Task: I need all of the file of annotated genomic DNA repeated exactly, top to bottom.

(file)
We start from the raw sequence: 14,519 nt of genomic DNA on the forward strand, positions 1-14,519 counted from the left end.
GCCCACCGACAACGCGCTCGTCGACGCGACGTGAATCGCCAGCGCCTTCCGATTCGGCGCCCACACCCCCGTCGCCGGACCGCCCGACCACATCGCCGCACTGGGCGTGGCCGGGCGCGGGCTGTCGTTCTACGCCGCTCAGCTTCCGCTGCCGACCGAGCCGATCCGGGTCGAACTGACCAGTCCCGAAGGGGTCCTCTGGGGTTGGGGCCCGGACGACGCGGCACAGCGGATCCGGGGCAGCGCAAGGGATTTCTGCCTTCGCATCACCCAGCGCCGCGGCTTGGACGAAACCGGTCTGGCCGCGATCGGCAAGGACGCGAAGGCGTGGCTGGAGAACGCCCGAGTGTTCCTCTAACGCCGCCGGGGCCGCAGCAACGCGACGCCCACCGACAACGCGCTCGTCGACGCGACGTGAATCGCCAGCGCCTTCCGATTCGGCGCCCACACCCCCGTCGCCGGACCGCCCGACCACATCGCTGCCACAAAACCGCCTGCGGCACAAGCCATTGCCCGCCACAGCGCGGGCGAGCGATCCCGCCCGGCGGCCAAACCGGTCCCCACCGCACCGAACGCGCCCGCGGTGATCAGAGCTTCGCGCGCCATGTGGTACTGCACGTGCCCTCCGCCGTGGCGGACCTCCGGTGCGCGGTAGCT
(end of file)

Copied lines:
We start from the raw sequence: 14,519 nt of genomic DNA on the forward strand, positions 1-14,519 counted from the left end.
GCCCACCGACAACGCGCTCGTCGACGCGACGTGAATCGCCAGCGCCTTCCGATTCGGCGCCCACACCCCCGTCGCCGGACCGCCCGACCACATCGCCGCACTGGGCGTGGCCGGGCGCGGGCTGTCGTTCTACGCCGCTCAGCTTCCGCTGCCGACCGAGCCGATCCGGGTCGAACTGACCAGTCCCGAAGGGGTCCTCTGGGGTTGGGGCCCGGACGACGCGGCACAGCGGATCCGGGGCAGCGCAAGGGATTTCTGCCTTCGCATCACCCAGCGCCGCGGCTTGGACGAAACCGGTCTGGCCGCGATCGGCAAGGACGCGAAGGCGTGGCTGGAGAACGCCCGAGTGTTCCTCTAACGCCGCCGGGGCCGCAGCAACGCGACGCCCACCGACAACGCGCTCGTCGACGCGACGTGAATCGCCAGCGCCTTCCGATTCGGCGCCCACACCCCCGTCGCCGGACCGCCCGACCACATCGCTGCCACAAAACCGCCTGCGGCACAAGCCATTGCCCGCCACAGCGCGGGCGAGCGATCCCGCCCGGCGGCCAAACCGGTCCCCACCGCACCGAACGCGCCCGCGGTGATCAGAGCTTCGCGCGCCATGTGGTACTGCACGTGCCCTCCGCCGTGGCGGACCTCCGGTGCGCGGTAGCT